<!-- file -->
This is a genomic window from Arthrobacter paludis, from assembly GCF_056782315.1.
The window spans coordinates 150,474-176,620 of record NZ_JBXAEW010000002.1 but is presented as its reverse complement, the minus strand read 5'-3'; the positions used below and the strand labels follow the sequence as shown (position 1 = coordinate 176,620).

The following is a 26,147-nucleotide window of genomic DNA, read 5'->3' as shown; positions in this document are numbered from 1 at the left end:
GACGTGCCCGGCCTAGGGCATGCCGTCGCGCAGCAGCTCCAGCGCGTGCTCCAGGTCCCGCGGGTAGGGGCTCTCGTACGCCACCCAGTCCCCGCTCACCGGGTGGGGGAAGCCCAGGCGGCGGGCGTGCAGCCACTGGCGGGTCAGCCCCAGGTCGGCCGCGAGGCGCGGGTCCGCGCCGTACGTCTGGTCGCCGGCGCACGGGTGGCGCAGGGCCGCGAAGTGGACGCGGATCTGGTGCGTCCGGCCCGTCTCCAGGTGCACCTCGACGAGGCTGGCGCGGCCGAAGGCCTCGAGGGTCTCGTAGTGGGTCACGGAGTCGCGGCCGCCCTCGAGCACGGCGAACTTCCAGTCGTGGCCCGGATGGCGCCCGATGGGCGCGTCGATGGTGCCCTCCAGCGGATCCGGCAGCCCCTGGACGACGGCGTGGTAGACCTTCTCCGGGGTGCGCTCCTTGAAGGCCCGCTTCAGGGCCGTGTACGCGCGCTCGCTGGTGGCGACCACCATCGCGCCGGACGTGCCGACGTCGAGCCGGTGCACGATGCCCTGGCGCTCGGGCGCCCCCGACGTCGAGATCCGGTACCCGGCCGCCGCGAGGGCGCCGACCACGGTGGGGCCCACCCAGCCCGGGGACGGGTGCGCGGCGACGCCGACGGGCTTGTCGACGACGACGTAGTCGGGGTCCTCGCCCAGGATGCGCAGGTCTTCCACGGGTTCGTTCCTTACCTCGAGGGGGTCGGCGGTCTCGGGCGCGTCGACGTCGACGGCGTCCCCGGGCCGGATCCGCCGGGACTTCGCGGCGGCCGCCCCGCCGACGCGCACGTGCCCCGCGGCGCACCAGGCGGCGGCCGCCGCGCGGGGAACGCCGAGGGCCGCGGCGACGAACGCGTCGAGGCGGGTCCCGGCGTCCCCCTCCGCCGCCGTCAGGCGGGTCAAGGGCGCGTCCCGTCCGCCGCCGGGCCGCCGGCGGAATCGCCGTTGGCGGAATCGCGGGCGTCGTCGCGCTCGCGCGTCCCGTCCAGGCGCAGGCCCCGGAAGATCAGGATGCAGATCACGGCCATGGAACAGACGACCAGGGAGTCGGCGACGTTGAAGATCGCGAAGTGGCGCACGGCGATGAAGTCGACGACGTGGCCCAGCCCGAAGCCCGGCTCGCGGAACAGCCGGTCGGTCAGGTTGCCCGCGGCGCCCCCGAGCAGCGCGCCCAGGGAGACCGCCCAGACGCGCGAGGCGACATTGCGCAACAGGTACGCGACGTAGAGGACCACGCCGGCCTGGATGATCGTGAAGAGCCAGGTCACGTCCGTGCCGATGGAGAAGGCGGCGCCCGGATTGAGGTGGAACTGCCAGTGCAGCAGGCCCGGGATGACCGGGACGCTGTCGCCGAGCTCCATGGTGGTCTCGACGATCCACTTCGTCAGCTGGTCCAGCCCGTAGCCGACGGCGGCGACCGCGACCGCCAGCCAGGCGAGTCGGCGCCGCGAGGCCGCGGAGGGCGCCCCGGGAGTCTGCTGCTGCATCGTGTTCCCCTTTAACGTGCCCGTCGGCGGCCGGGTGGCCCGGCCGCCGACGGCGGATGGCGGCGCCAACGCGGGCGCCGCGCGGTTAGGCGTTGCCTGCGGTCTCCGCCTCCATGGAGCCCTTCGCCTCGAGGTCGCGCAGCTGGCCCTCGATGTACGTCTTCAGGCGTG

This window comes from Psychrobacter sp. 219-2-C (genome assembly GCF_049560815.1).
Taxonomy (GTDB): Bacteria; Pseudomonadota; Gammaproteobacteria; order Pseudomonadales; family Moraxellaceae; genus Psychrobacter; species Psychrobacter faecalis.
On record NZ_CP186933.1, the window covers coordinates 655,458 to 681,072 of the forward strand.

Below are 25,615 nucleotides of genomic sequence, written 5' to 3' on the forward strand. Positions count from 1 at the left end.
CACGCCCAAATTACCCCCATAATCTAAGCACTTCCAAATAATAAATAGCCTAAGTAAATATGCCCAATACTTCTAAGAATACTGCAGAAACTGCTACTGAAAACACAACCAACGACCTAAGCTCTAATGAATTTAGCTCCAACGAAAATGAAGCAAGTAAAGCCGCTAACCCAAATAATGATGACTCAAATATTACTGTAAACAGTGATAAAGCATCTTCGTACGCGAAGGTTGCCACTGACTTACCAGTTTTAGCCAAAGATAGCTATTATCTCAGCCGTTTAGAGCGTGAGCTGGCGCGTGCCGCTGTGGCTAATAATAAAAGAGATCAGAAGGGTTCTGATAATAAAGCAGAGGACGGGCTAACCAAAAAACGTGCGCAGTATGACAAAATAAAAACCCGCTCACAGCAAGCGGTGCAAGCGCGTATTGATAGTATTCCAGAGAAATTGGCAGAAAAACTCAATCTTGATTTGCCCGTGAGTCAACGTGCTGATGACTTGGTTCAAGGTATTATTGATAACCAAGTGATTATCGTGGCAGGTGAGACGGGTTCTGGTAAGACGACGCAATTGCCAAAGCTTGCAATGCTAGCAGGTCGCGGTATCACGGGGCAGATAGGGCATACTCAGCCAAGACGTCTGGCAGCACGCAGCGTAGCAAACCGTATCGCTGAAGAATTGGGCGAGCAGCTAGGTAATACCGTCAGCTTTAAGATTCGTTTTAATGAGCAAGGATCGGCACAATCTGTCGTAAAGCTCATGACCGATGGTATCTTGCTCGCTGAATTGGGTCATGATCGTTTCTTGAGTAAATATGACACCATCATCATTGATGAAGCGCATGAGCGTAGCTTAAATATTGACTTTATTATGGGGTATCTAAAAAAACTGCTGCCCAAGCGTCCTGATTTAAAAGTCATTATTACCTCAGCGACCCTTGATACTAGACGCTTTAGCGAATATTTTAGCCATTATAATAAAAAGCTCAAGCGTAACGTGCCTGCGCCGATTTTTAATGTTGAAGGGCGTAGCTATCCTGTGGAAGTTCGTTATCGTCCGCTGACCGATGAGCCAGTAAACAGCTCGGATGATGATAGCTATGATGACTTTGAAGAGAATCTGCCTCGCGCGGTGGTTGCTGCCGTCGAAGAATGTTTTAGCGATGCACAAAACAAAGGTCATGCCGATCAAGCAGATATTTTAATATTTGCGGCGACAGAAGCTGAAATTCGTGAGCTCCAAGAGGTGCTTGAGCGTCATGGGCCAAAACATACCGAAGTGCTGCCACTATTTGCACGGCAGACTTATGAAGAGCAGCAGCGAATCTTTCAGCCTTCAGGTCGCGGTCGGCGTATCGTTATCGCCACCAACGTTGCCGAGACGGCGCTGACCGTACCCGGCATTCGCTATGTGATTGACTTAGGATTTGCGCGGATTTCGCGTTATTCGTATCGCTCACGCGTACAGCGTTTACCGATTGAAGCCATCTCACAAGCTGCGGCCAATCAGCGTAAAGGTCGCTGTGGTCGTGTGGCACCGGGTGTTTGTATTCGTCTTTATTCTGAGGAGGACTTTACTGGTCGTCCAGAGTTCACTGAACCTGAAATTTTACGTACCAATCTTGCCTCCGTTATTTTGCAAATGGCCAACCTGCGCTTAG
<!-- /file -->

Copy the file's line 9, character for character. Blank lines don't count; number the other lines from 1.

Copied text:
CACGCCCAAATTACCCCCATAATCTAAGCACTTCCAAATAATAAATAGCCTAAGTAAATATGCCCAATACTTCTAAGAATACTGCAGAAACTGCTACTGAAAACACAACCAACGACCTAAGCTCTAATGAATTTAGCTCCAACGAAAATGAAGCAAGTAAAGCCGCTAACCCAAATAATGATGACTCAAATATTACTGTAAACAGTGATAAAGCATCTTCGTACGCGAAGGTTGCCACTGACTTACCAGTTTTAGCCAAAGATAGCTATTATCTCAGCCGTTTAGAGCGTGAGCTGGCGCGTGCCGCTGTGGCTAATAATAAAAGAGATCAGAAGGGTTCTGATAATAAAGCAGAGGACGGGCTAACCAAAAAACGTGCGCAGTATGACAAAATAAAAACCCGCTCACAGCAAGCGGTGCAAGCGCGTATTGATAGTATTCCAGAGAAATTGGCAGAAAAACTCAATCTTGATTTGCCCGTGAGTCAACGTGCTGATGACTTGGTTCAAGGTATTATTGATAACCAAGTGATTATCGTGGCAGGTGAGACGGGTTCTGGTAAGACGACGCAATTGCCAAAGCTTGCAATGCTAGCAGGTCGCGGTATCACGGGGCAGATAGGGCATACTCAGCCAAGACGTCTGGCAGCACGCAGCGTAGCAAACCGTATCGCTGAAGAATTGGGCGAGCAGCTAGGTAATACCGTCAGCTTTAAGATTCGTTTTAATGAGCAAGGATCGGCACAATCTGTCGTAAAGCTCATGACCGATGGTATCTTGCTCGCTGAATTGGGTCATGATCGTTTCTTGAGTAAATATGACACCATCATCATTGATGAAGCGCATGAGCGTAGCTTAAATATTGACTTTATTATGGGGTATCTAAAAAAACTGCTGCCCAAGCGTCCTGATTTAAAAGTCATTATTACCTCAGCGACCCTTGATACTAGACGCTTTAGCGAATATTTTAGCCATTATAATAAAAAGCTCAAGCGTAACGTGCCTGCGCCGATTTTTAATGTTGAAGGGCGTAGCTATCCTGTGGAAGTTCGTTATCGTCCGCTGACCGATGAGCCAGTAAACAGCTCGGATGATGATAGCTATGATGACTTTGAAGAGAATCTGCCTCGCGCGGTGGTTGCTGCCGTCGAAGAATGTTTTAGCGATGCACAAAACAAAGGTCATGCCGATCAAGCAGATATTTTAATATTTGCGGCGACAGAAGCTGAAATTCGTGAGCTCCAAGAGGTGCTTGAGCGTCATGGGCCAAAACATACCGAAGTGCTGCCACTATTTGCACGGCAGACTTATGAAGAGCAGCAGCGAATCTTTCAGCCTTCAGGTCGCGGTCGGCGTATCGTTATCGCCACCAACGTTGCCGAGACGGCGCTGACCGTACCCGGCATTCGCTATGTGATTGACTTAGGATTTGCGCGGATTTCGCGTTATTCGTATCGCTCACGCGTACAGCGTTTACCGATTGAAGCCATCTCACAAGCTGCGGCCAATCAGCGTAAAGGTCGCTGTGGTCGTGTGGCACCGGGTGTTTGTATTCGTCTTTATTCTGAGGAGGACTTTACTGGTCGTCCAGAGTTCACTGAACCTGAAATTTTACGTACCAATCTTGCCTCCGTTATTTTGCAAATGGCCAACCTGCGCTTAG